With self-driving cars in the news more than ever before, it seems that the autonomous revolution is well under way. However, not everybody is thrilled to hear this news; the perception of driverless cars is very much split, as the following infographic shows:
Perhaps the lack of control is a key factor, with the majority of people believing that they are not only more skilled at driving than the average person, but also much safer than the average person. So, perhaps it’s understandable to see how this opinion prevails. However, with experts suggesting that if partially-autonomous features were more widespread this could reduce road deaths by up to a third, are we then over-estimating our own driving skills and underestimating the benefits of autonomous vehicles?
Based on the most recent data available, Waymo autonomous vehicles were over 28 times less likely to crash than the most at-risk human drivers, 16-17 year olds, and over 4 times less likely to crash than the safest demographic of human drivers.
Some have argued that since Waymo vehicles have not been deployed in widespread locations, or indeed conditions, these results are unrepresentative. However, with the technology ever-evolving, does this represent potential benefits that are too large to ignore?
In a recent report by McKinsey, it was estimated that once autonomous vehicles were rolled out on a much wider basis, this could reduce accident rates by 90%. Based on current fatality rates of car accidents across the globe, this could save over 965,000 lives a year.
An incredible feat indeed; however, one that is disputed by those who argue that such data under-represents the skills of human drivers and takes away their ability to be able to act and react to conditions on the road, which could put us in more danger.
But when we’re at the wheel, is our behaviour always in our complete, conscious control? For a long time now, road-designers have been testing and implementing ways to subtly alter the way cars drive.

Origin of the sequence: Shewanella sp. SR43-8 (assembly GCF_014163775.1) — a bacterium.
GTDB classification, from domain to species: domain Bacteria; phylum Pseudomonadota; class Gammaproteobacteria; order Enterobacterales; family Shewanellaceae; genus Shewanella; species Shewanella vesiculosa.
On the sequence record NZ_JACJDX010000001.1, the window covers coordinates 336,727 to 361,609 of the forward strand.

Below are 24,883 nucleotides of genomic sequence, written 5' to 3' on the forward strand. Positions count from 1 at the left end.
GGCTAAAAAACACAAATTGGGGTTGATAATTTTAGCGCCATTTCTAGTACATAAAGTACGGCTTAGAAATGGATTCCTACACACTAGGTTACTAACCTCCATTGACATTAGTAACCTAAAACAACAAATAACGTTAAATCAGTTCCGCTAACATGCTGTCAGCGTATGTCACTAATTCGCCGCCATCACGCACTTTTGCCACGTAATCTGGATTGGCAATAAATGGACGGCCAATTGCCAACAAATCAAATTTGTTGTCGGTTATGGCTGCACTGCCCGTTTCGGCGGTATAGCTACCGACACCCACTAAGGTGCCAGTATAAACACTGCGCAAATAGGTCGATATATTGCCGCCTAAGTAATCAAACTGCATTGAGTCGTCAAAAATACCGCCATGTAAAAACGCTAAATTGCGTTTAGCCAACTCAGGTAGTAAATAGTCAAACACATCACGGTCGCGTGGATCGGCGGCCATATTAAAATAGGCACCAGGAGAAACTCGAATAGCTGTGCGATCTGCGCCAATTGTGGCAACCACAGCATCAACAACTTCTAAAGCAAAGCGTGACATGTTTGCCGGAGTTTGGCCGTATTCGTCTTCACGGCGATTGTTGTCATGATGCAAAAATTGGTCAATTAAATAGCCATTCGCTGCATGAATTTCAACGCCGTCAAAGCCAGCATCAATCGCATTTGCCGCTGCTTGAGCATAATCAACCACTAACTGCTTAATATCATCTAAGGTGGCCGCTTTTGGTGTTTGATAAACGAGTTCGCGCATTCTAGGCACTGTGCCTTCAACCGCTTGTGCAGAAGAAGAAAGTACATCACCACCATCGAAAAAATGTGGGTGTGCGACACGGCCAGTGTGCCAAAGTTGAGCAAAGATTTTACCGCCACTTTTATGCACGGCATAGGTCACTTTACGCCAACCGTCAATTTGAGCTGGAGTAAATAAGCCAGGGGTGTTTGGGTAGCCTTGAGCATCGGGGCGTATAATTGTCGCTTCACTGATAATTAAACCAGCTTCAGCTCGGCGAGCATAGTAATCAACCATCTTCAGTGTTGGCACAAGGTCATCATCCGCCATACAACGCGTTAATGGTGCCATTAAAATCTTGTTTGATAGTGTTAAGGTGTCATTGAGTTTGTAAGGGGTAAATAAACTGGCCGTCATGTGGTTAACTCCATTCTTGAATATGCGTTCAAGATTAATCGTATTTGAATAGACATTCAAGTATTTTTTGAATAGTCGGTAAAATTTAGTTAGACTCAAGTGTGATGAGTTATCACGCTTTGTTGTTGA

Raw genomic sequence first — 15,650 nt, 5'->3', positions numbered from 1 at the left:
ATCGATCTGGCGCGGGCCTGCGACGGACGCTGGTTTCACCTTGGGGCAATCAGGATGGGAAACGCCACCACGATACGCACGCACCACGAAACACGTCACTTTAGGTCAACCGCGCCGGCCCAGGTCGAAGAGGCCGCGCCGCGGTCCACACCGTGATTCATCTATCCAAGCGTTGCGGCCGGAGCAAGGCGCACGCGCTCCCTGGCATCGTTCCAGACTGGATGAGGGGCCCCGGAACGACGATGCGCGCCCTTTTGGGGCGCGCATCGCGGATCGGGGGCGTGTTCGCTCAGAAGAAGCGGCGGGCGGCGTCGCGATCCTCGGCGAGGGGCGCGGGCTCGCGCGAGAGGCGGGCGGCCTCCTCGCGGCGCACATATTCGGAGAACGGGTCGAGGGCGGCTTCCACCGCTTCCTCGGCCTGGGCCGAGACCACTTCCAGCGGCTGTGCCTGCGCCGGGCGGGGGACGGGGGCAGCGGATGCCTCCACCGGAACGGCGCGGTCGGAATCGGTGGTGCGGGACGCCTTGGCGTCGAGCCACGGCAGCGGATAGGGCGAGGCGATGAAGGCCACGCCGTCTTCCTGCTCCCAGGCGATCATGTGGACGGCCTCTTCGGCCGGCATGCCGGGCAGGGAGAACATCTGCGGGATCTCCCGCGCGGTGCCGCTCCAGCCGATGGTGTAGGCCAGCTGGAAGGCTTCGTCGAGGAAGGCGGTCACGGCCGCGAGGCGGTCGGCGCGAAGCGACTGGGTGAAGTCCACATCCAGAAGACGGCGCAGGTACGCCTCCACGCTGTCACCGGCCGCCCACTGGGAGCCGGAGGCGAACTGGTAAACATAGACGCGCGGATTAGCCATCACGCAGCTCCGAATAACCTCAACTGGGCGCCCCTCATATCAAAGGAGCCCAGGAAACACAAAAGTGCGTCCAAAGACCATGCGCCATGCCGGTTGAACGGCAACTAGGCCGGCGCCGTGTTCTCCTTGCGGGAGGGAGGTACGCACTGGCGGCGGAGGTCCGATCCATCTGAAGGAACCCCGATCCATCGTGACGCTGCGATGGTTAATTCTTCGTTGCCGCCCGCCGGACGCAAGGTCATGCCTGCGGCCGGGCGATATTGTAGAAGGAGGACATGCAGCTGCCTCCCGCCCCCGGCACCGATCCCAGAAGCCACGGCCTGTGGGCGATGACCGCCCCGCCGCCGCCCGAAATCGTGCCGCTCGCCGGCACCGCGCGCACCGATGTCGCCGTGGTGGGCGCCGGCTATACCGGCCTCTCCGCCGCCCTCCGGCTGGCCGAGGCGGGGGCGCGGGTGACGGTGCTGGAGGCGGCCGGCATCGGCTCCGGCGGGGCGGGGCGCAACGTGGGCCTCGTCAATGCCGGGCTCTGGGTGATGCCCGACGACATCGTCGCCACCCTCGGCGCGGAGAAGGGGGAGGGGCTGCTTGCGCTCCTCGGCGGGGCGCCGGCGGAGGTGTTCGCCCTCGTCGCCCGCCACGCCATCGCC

Even seemingly counter-intuitive changes can influence how we drive – for example, when the central dividing line (which reminds us where we should position ourselves on the road) was removed, speed levels of cars dramatically reduced, decreasing by up to 9 mph on a 30mph road. Removing the centre line actually made the roads safer!
If human drivers can be influenced by elements such as how roads are designed, without even being aware of the change in behaviour, are we really in as much control as we believe we are?
Studies have even revealed that events such as Daylight Saving Time, a common practice in countries across the globe, can serve to increase road accidents by up to 30%. Should a seemingly innocuous change which slightly affects when we drive have such a large impact on the quality of driving? And can autonomous vehicles help to lessen the impact of this?
Interestingly, this isn’t the only example where how people behave differs from how they believe (or indeed report) they do.
Based on government travel survey responses, this data indicates we quite often report our ideal scenario, but in reality, we act differently. This is interesting when we consider our opinions on how safe we are when driving – do we report how we think we drive, or how we actually drive? Can self-driving cars bridge this gap?
In the future
There is much we still need to learn about autonomous vehicles and the technology and functionality still needs to develop. However, one of the limiting factors will be the public response to taking responsibility out of our own hands.
The data suggests we are not as safe as we think we are, but data doesn’t drive change, people do.